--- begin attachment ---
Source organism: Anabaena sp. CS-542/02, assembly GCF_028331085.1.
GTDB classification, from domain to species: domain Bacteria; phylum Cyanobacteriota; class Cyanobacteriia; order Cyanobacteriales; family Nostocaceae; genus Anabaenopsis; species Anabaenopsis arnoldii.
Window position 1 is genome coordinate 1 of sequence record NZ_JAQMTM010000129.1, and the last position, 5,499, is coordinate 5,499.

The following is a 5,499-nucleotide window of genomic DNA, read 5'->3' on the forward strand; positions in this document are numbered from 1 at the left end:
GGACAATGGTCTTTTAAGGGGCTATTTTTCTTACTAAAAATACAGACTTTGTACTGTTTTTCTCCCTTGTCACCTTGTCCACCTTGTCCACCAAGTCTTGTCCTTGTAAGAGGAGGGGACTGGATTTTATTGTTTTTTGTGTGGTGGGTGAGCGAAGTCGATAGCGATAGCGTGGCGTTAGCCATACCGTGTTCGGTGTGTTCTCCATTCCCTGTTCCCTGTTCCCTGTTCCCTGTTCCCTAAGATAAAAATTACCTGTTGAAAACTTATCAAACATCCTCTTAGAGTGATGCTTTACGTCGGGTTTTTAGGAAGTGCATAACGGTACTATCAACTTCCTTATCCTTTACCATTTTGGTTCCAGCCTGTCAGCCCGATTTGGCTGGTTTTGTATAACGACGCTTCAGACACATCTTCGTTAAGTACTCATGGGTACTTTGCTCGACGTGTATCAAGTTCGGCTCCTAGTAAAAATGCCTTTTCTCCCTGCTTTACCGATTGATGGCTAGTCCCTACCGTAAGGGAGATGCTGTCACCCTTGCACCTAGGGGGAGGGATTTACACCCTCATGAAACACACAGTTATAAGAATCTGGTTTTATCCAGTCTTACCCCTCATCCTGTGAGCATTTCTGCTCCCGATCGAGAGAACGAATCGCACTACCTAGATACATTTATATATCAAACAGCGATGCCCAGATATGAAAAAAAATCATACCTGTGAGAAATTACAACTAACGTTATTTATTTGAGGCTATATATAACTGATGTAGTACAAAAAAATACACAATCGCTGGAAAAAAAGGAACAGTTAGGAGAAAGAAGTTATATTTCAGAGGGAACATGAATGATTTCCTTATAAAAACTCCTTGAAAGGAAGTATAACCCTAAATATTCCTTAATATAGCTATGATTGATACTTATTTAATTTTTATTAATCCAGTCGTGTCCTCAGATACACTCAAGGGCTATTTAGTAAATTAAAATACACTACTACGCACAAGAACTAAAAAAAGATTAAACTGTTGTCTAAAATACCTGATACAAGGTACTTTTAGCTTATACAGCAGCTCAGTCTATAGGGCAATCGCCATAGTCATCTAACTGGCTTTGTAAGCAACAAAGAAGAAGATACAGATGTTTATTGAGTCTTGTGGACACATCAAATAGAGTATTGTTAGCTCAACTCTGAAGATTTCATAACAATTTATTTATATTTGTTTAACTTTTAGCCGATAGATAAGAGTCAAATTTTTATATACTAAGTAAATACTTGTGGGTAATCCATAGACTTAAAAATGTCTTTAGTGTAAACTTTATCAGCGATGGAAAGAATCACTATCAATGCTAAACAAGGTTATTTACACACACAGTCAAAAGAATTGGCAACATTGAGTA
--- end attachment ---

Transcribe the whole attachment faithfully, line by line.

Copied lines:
Source organism: Anabaena sp. CS-542/02, assembly GCF_028331085.1.
GTDB classification, from domain to species: domain Bacteria; phylum Cyanobacteriota; class Cyanobacteriia; order Cyanobacteriales; family Nostocaceae; genus Anabaenopsis; species Anabaenopsis arnoldii.
Window position 1 is genome coordinate 1 of sequence record NZ_JAQMTM010000129.1, and the last position, 5,499, is coordinate 5,499.

The following is a 5,499-nucleotide window of genomic DNA, read 5'->3' on the forward strand; positions in this document are numbered from 1 at the left end:
GGACAATGGTCTTTTAAGGGGCTATTTTTCTTACTAAAAATACAGACTTTGTACTGTTTTTCTCCCTTGTCACCTTGTCCACCTTGTCCACCAAGTCTTGTCCTTGTAAGAGGAGGGGACTGGATTTTATTGTTTTTTGTGTGGTGGGTGAGCGAAGTCGATAGCGATAGCGTGGCGTTAGCCATACCGTGTTCGGTGTGTTCTCCATTCCCTGTTCCCTGTTCCCTGTTCCCTGTTCCCTAAGATAAAAATTACCTGTTGAAAACTTATCAAACATCCTCTTAGAGTGATGCTTTACGTCGGGTTTTTAGGAAGTGCATAACGGTACTATCAACTTCCTTATCCTTTACCATTTTGGTTCCAGCCTGTCAGCCCGATTTGGCTGGTTTTGTATAACGACGCTTCAGACACATCTTCGTTAAGTACTCATGGGTACTTTGCTCGACGTGTATCAAGTTCGGCTCCTAGTAAAAATGCCTTTTCTCCCTGCTTTACCGATTGATGGCTAGTCCCTACCGTAAGGGAGATGCTGTCACCCTTGCACCTAGGGGGAGGGATTTACACCCTCATGAAACACACAGTTATAAGAATCTGGTTTTATCCAGTCTTACCCCTCATCCTGTGAGCATTTCTGCTCCCGATCGAGAGAACGAATCGCACTACCTAGATACATTTATATATCAAACAGCGATGCCCAGATATGAAAAAAAATCATACCTGTGAGAAATTACAACTAACGTTATTTATTTGAGGCTATATATAACTGATGTAGTACAAAAAAATACACAATCGCTGGAAAAAAAGGAACAGTTAGGAGAAAGAAGTTATATTTCAGAGGGAACATGAATGATTTCCTTATAAAAACTCCTTGAAAGGAAGTATAACCCTAAATATTCCTTAATATAGCTATGATTGATACTTATTTAATTTTTATTAATCCAGTCGTGTCCTCAGATACACTCAAGGGCTATTTAGTAAATTAAAATACACTACTACGCACAAGAACTAAAAAAAGATTAAACTGTTGTCTAAAATACCTGATACAAGGTACTTTTAGCTTATACAGCAGCTCAGTCTATAGGGCAATCGCCATAGTCATCTAACTGGCTTTGTAAGCAACAAAGAAGAAGATACAGATGTTTATTGAGTCTTGTGGACACATCAAATAGAGTATTGTTAGCTCAACTCTGAAGATTTCATAACAATTTATTTATATTTGTTTAACTTTTAGCCGATAGATAAGAGTCAAATTTTTATATACTAAGTAAATACTTGTGGGTAATCCATAGACTTAAAAATGTCTTTAGTGTAAACTTTATCAGCGATGGAAAGAATCACTATCAATGCTAAACAAGGTTATTTACACACACAGTCAAAAGAATTGGCAACATTGAGTA